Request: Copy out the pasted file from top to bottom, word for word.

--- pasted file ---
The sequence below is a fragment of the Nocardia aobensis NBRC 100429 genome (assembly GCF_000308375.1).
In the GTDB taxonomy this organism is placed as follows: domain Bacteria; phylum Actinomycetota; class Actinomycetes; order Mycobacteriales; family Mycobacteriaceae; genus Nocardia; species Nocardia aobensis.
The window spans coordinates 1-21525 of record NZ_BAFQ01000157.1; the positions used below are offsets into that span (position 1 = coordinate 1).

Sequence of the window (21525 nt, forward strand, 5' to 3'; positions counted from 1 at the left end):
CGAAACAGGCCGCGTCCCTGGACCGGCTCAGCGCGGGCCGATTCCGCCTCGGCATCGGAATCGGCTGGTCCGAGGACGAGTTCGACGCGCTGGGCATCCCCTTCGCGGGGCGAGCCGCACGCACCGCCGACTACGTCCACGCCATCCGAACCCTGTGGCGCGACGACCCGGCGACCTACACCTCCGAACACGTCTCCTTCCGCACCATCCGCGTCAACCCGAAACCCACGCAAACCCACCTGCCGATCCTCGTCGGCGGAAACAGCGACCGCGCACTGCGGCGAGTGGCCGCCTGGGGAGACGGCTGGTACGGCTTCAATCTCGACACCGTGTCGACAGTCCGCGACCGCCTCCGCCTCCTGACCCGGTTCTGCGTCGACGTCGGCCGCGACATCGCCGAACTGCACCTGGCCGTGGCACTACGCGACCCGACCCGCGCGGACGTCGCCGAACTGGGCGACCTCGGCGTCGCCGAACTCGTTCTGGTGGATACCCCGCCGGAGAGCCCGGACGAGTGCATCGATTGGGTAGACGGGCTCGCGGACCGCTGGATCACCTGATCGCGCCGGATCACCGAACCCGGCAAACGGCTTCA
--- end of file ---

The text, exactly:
The sequence below is a fragment of the Nocardia aobensis NBRC 100429 genome (assembly GCF_000308375.1).
In the GTDB taxonomy this organism is placed as follows: domain Bacteria; phylum Actinomycetota; class Actinomycetes; order Mycobacteriales; family Mycobacteriaceae; genus Nocardia; species Nocardia aobensis.
The window spans coordinates 1-21525 of record NZ_BAFQ01000157.1; the positions used below are offsets into that span (position 1 = coordinate 1).

Sequence of the window (21525 nt, forward strand, 5' to 3'; positions counted from 1 at the left end):
CGAAACAGGCCGCGTCCCTGGACCGGCTCAGCGCGGGCCGATTCCGCCTCGGCATCGGAATCGGCTGGTCCGAGGACGAGTTCGACGCGCTGGGCATCCCCTTCGCGGGGCGAGCCGCACGCACCGCCGACTACGTCCACGCCATCCGAACCCTGTGGCGCGACGACCCGGCGACCTACACCTCCGAACACGTCTCCTTCCGCACCATCCGCGTCAACCCGAAACCCACGCAAACCCACCTGCCGATCCTCGTCGGCGGAAACAGCGACCGCGCACTGCGGCGAGTGGCCGCCTGGGGAGACGGCTGGTACGGCTTCAATCTCGACACCGTGTCGACAGTCCGCGACCGCCTCCGCCTCCTGACCCGGTTCTGCGTCGACGTCGGCCGCGACATCGCCGAACTGCACCTGGCCGTGGCACTACGCGACCCGACCCGCGCGGACGTCGCCGAACTGGGCGACCTCGGCGTCGCCGAACTCGTTCTGGTGGATACCCCGCCGGAGAGCCCGGACGAGTGCATCGATTGGGTAGACGGGCTCGCGGACCGCTGGATCACCTGATCGCGCCGGATCACCGAACCCGGCAAACGGCTTCA